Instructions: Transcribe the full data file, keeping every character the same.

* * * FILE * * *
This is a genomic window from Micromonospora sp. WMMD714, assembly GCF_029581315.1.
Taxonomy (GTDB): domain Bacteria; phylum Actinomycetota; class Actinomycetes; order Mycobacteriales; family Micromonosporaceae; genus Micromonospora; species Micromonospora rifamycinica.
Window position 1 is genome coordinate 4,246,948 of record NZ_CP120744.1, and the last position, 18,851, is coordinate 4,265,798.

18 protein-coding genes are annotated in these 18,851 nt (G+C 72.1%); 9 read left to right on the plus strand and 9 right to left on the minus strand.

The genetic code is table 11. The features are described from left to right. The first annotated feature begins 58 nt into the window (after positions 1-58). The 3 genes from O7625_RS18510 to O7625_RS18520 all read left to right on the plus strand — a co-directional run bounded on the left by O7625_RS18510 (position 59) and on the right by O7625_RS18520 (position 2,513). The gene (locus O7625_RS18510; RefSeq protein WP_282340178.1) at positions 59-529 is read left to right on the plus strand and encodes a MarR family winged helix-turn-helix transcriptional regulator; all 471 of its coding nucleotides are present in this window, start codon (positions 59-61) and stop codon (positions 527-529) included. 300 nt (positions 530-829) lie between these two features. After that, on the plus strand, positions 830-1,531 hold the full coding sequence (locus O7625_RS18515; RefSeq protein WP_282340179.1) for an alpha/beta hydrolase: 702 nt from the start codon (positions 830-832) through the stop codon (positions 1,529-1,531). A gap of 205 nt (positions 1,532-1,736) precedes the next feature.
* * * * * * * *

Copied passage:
This is a genomic window from Micromonospora sp. WMMD714, assembly GCF_029581315.1.
Taxonomy (GTDB): domain Bacteria; phylum Actinomycetota; class Actinomycetes; order Mycobacteriales; family Micromonosporaceae; genus Micromonospora; species Micromonospora rifamycinica.
Window position 1 is genome coordinate 4,246,948 of record NZ_CP120744.1, and the last position, 18,851, is coordinate 4,265,798.

18 protein-coding genes are annotated in these 18,851 nt (G+C 72.1%); 9 read left to right on the plus strand and 9 right to left on the minus strand.

The genetic code is table 11. The features are described from left to right. The first annotated feature begins 58 nt into the window (after positions 1-58). The 3 genes from O7625_RS18510 to O7625_RS18520 all read left to right on the plus strand — a co-directional run bounded on the left by O7625_RS18510 (position 59) and on the right by O7625_RS18520 (position 2,513). The gene (locus O7625_RS18510; RefSeq protein WP_282340178.1) at positions 59-529 is read left to right on the plus strand and encodes a MarR family winged helix-turn-helix transcriptional regulator; all 471 of its coding nucleotides are present in this window, start codon (positions 59-61) and stop codon (positions 527-529) included. 300 nt (positions 530-829) lie between these two features. After that, on the plus strand, positions 830-1,531 hold the full coding sequence (locus O7625_RS18515; RefSeq protein WP_282340179.1) for an alpha/beta hydrolase: 702 nt from the start codon (positions 830-832) through the stop codon (positions 1,529-1,531). A gap of 205 nt (positions 1,532-1,736) precedes the next feature.